Radio shows have two audiences. One is obvious and important: The listener. The other is the internal team. This audience is usually ignored. But to win with the first audience (the listener), it’s critical to educate and share a vision with the second audience (the team). As a leader, there are 6 things every team member needs to know.

Everyone is so busy just getting through a day or week, they miss out on what is truly important. So personalities, programmers, and managers: It’s time to educate and motivate the team!

6 Things Every Team Member Needs to Know

Imagine going into an Italian restaurant and asking if they serve thin-crust pizza. The hostess doesn’t know. You ask if they have a children’s menu, and the bartender says he has no idea. The waitress isn’t sure whether the chef is making his famous ravioli or not.

That’s how customers (listeners) feel when they call about a feature on the morning show. Or ask the receptionist what the featured song of the day is for a text to win promotion. How about the casual listener that asks a producer what kind of music the station plays?

The receptionist (in many ways the face of your brand) often doesn’t have a clue about the show. He or she doesn’t know what you do or when you do it. Every member of the team should have a strong fundamental understanding of what the show is all about.

Here’s a fun project. Give all those who interact with the public a quiz about the show and the most important elements. Have each person write their answers on a sheet of paper. Then review their answers. It will be easy to identify topics for training. Then follow up in a series of meetings to help them represent the show better.

Note: These aren’t questions listeners will ask, but understanding these answers in detail will provide the background everyone should know.

Brand Values

Start with basic knowledge of the audience, and how the show fits into their life.

Who Is The Target Listener? This is not a broad, ratings demographic target, but a specific listener composite that captures the type of person that is most attracted to the brand. In other words, who are we for? And who are we not for? This starts with a clear vision or mission statement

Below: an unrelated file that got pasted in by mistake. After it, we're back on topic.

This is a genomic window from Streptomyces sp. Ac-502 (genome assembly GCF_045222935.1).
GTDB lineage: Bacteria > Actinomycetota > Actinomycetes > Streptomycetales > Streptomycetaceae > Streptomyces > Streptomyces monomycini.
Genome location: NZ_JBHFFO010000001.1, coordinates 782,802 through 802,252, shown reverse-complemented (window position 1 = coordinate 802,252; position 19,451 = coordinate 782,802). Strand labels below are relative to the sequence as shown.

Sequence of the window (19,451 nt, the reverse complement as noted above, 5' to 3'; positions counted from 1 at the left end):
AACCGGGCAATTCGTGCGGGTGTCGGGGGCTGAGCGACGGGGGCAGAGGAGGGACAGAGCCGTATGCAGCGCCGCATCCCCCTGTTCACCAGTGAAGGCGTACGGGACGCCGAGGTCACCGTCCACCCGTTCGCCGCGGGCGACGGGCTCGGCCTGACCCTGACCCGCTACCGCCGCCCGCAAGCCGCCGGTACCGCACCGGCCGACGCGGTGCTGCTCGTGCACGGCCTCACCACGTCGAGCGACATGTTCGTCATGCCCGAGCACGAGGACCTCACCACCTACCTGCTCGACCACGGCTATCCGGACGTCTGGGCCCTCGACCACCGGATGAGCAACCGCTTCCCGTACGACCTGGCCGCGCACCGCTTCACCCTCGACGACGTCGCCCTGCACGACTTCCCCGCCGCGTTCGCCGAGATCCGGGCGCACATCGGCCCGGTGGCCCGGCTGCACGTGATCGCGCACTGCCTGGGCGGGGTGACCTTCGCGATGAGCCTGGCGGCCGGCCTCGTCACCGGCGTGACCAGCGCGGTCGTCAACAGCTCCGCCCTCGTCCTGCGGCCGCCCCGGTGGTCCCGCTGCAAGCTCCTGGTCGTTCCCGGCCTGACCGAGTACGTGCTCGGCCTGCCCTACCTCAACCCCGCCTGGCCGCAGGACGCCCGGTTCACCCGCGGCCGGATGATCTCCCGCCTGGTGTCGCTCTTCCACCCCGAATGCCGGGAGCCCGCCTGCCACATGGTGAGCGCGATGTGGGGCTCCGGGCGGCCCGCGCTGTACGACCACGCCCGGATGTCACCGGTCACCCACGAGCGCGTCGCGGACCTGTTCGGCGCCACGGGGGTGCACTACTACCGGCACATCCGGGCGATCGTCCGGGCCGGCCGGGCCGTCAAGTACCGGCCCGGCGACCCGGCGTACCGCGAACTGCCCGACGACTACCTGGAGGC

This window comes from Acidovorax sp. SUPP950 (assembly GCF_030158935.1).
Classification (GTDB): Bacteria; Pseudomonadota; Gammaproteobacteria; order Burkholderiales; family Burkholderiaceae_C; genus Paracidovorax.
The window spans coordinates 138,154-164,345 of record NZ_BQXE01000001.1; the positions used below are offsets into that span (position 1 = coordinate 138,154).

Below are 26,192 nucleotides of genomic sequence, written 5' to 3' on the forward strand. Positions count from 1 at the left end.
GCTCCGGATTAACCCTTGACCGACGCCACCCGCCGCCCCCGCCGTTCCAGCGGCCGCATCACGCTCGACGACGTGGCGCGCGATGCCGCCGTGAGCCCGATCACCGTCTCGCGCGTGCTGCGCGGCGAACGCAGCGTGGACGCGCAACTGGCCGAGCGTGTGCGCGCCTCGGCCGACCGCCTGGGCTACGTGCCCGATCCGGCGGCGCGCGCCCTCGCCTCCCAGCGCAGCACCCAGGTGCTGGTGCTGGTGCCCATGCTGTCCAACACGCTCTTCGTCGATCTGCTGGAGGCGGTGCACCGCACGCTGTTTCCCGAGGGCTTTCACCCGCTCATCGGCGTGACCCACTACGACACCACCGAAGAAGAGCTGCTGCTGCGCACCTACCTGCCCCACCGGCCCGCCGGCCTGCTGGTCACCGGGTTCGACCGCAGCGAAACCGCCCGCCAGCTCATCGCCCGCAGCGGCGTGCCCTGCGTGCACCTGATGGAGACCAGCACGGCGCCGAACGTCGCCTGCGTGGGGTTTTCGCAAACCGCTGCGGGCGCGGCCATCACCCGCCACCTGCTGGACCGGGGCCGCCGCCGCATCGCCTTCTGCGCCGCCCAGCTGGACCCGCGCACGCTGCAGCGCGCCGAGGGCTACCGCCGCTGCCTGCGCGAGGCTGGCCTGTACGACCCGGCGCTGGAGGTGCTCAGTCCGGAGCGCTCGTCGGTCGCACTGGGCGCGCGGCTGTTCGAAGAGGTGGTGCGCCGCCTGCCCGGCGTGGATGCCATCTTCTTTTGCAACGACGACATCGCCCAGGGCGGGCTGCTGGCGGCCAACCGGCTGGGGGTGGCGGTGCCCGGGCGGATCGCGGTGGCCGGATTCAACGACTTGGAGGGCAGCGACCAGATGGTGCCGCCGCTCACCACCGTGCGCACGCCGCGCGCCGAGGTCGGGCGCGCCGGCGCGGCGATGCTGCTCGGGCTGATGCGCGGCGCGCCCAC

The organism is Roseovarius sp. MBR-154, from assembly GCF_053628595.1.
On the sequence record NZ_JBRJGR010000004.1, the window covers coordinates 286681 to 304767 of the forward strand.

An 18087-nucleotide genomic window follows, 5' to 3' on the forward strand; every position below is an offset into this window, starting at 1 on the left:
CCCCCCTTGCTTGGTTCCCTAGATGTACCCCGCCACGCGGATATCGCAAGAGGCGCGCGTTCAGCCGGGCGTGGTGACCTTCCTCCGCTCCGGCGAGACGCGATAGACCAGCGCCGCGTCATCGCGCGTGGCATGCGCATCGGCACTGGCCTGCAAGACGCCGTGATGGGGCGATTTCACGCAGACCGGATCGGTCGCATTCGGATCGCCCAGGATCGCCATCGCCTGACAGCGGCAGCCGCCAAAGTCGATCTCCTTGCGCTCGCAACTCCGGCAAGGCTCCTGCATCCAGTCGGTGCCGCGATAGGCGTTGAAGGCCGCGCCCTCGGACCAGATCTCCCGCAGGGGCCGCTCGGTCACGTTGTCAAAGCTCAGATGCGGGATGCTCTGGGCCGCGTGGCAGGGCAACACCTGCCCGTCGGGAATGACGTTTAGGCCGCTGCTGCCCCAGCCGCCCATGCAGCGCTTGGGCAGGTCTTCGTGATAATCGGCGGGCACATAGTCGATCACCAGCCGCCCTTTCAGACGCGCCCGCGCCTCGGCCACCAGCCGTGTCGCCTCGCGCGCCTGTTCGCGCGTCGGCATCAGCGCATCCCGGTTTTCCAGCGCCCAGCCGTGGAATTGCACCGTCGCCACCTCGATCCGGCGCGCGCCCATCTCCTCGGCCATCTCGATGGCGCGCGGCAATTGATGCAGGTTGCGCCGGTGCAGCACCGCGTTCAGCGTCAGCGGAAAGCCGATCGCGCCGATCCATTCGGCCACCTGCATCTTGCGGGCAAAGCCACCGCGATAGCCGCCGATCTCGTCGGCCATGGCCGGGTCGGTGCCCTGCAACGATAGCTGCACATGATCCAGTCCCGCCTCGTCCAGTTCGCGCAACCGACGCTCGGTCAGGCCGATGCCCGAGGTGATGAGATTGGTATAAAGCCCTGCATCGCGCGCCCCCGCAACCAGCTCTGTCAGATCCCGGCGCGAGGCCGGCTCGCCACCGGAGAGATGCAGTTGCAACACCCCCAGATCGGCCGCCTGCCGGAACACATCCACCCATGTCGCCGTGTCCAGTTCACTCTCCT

Why Do We Exist? Understanding how listeners use the show is an important part of representing the brand. This helps clarify if we’re a source of information, a music utility, or the show that gives away the most prizes.

What Are We Known For? Meaningful brands are famous. Consumers can immediately identify who they are and what they do. How is your show perceived and how do you want to be known? What are the desired perceptions we hope to nurture and develop?

The Success Model

Now find out how much the team knows about how we plan to win.

What Is Important? This takes thought and planning, not to mention communication. Many times, the main cast members know what they want, but they haven’t thought about the process of making it a reality. If you struggle with these answers, consider a Zero-Based Programming audit.

What Is Each Individual Role? It’s amazing how many times the team doesn’t know what is expected of them. Everyone should have a sense of purpose. And each individual should understand how they contribute to a winning show.

Why (and When) Do Listeners Tune In? Everyone should know the highest-rated quarter-hours. Why are those times rated so well? And what times are we working to improve?

What is The Show’s Character? What is the line of good taste that cannot be crossed? Each show needs a moral compass that guides its behavior and content curation.


At the end of the day, each team member that interacts with the public represents the show. These are hard questions. In fact, even the show leaders may not be clear on all of the answers.

Most of us focus on the external audience. But overlooking the internal audience makes it more difficult to win fans. This is part of what it means to “win in the halls before winning on the air”.

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